But it has resulted in the closure of the maternity ward at Ealing Hospital in July 2015, with the paediatrics unit shutting this year. SaHF has have also seen the A&Es at Hammersmith and Central Middlesex Hospitals close in Sept 2014.
The meeting, held in the packed out Small Hall, was chaired by H&F’s head of health Vivienne Luckey. On the panel joining her and Cllr Cowan were report commissioners Dr Stephen Hirst and Dr John Lister, and Save Our Hospitals chairman Patrick Barron.
The Independent Healthcare Report was commissioned in 2015 by H&F, Ealing, Hounslow, Harrow and Brent Councils and chaired by Michael Mansfield QC. When published in December it called SaHF “deeply flawed” and said closures must be reversed. It also recommended legal action to stop the plans if necessary (see article below of 4th December 2015 for list of findings and recommendations).
Actress Vanessa Redgrave spoke at the meeting, and is seen here with her son Carlo Nero, a screenwriter and film director and former chairman of the Save our Hospitals campaign
Cllr Cowan said NHS plans would see large chunks of the hospital in Fulham Palace Road, Hammersmith closed, with a replacement medical facility just 13% of its size.
He said an A&E, which the NHS has insisted will remain at the hospital, will be in name only and actually be an Urgent Care Clinic.
He spoke of the escalating costs of SaHF , and told a cheering crowd, numbering around 140 and including Hammersmith MP Andy Slaughter, that he had met with a QC to discuss taking legal measures.
He branded Jeremy Hunt “possibly the worst public health secretary in my lifetime” and warned: “We will do everything we can to save our hospital, and if that means taking our government to court that is exactly what we will do.
“We will sue them and we will JR (judicial review) them. There’s nothing we won’t do to save our hospital.”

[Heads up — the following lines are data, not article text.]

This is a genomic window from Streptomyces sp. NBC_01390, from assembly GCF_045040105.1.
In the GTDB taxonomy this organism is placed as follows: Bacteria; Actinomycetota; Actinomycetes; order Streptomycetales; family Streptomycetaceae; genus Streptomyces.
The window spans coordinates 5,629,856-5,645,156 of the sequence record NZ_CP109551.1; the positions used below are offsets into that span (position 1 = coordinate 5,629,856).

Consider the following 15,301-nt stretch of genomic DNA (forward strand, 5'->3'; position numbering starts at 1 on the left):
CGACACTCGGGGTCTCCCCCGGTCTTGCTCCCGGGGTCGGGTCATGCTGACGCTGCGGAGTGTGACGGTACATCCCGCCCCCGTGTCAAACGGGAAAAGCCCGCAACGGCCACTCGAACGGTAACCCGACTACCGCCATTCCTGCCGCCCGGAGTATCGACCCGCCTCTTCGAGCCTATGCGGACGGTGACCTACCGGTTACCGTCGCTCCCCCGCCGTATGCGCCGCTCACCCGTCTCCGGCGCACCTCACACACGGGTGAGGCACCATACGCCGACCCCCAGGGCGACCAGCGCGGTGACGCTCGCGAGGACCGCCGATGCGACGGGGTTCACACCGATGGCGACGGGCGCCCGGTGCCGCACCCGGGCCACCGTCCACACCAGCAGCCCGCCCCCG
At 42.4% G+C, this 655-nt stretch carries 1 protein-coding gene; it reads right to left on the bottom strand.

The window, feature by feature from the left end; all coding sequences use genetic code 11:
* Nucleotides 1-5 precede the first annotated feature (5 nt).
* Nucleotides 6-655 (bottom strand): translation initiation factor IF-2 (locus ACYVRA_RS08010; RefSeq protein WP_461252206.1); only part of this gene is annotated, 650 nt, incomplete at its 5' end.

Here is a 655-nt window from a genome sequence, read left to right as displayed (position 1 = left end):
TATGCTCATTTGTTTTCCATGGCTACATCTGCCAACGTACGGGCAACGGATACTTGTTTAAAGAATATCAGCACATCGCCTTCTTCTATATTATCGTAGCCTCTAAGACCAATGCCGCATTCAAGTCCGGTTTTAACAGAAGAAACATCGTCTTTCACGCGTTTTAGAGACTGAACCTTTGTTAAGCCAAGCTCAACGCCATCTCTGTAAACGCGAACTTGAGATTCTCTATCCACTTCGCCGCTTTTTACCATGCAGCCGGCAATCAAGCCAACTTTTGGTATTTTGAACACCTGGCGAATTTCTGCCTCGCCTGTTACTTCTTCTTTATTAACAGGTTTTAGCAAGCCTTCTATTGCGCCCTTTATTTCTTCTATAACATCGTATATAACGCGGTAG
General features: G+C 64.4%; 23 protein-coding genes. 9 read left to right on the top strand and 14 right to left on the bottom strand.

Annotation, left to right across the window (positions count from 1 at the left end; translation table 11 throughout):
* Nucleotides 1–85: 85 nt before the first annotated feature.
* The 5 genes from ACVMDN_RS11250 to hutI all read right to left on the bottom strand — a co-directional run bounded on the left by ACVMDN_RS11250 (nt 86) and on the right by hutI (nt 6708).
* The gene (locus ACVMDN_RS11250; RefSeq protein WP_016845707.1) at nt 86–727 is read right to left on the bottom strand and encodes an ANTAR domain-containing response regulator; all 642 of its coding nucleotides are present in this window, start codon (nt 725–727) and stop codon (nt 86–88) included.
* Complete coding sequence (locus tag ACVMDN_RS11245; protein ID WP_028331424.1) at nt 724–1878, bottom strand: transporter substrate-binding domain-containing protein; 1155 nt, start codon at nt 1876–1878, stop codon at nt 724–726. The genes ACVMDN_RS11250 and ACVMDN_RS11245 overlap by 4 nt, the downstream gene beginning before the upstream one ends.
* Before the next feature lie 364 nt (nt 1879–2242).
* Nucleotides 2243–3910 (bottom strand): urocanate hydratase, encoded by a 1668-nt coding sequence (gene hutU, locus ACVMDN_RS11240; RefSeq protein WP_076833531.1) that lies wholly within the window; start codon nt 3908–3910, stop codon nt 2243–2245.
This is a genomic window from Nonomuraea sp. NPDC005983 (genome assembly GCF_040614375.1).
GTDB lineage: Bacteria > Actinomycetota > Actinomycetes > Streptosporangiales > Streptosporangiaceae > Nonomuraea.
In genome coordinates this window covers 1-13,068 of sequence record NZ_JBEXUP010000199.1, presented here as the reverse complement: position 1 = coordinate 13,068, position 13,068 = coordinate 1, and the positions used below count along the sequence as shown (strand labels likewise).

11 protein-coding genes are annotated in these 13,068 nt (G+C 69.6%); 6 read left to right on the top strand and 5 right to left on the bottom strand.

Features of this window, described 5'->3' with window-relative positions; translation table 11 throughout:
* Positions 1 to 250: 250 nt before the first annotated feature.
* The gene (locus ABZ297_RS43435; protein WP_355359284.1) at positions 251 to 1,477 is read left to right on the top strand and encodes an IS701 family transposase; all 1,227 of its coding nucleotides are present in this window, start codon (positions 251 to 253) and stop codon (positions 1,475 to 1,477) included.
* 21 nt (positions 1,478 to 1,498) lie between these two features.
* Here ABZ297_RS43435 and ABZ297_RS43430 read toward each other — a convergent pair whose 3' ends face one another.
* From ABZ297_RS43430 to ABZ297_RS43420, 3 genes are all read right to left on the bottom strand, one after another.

Dr Hirst warned of the tactic of “hollowing out” where institutions are told they could be closed, leading to fewer people applying to work there and standards dropping. “In this way you are precipitating the closure,” he said. It is like "planning blight".
Dr Lister said the NHS had failed to provide a business plan despite several requests, and the closure of units without adequate replacement had placed huge pressure on other hospitals, as recent figures for the performance of the remaining A&Es attest.
Both disputed NHS claims the changes were “clinically led”, which was backed by a junior doctor who believed “the majority of GPs are wholeheartedly opposed to it”.
Dr Stephen Hirst addresses the meeting on the future of Charing Cross Hsopital. On the panel are (l-r) Patrick Barron, chairman of the Save Our Hospitals , council leader Stephen Cowan, H&F head of health Vivienne Luckey and report commissioner Dr John Lister
Attending the meeting was opposition spokesman for health Andrew Brown . He said the commission’s report raised important and valid points, and there was huge respect for the campaign to protect health services. But he felt the Labour group was wrong to paint the Conservatives as the bad guys.
He said: “While many individuals and the vast majority are here on an apolitical basis to protect our hospital, there is clearly an undercurrent behind the behaviour of the leadership. The focus of their opposition is the government when really the decision makers in this process is the NHS.
And rightly so, I would rather that the future decisions are taken by the NHS in corroboration with the public.
“Cllr Cowan has said that there is nothing he wouldn’t do to defend Charing Cross but not once has he come to us to work with us to try to influence the NHS.”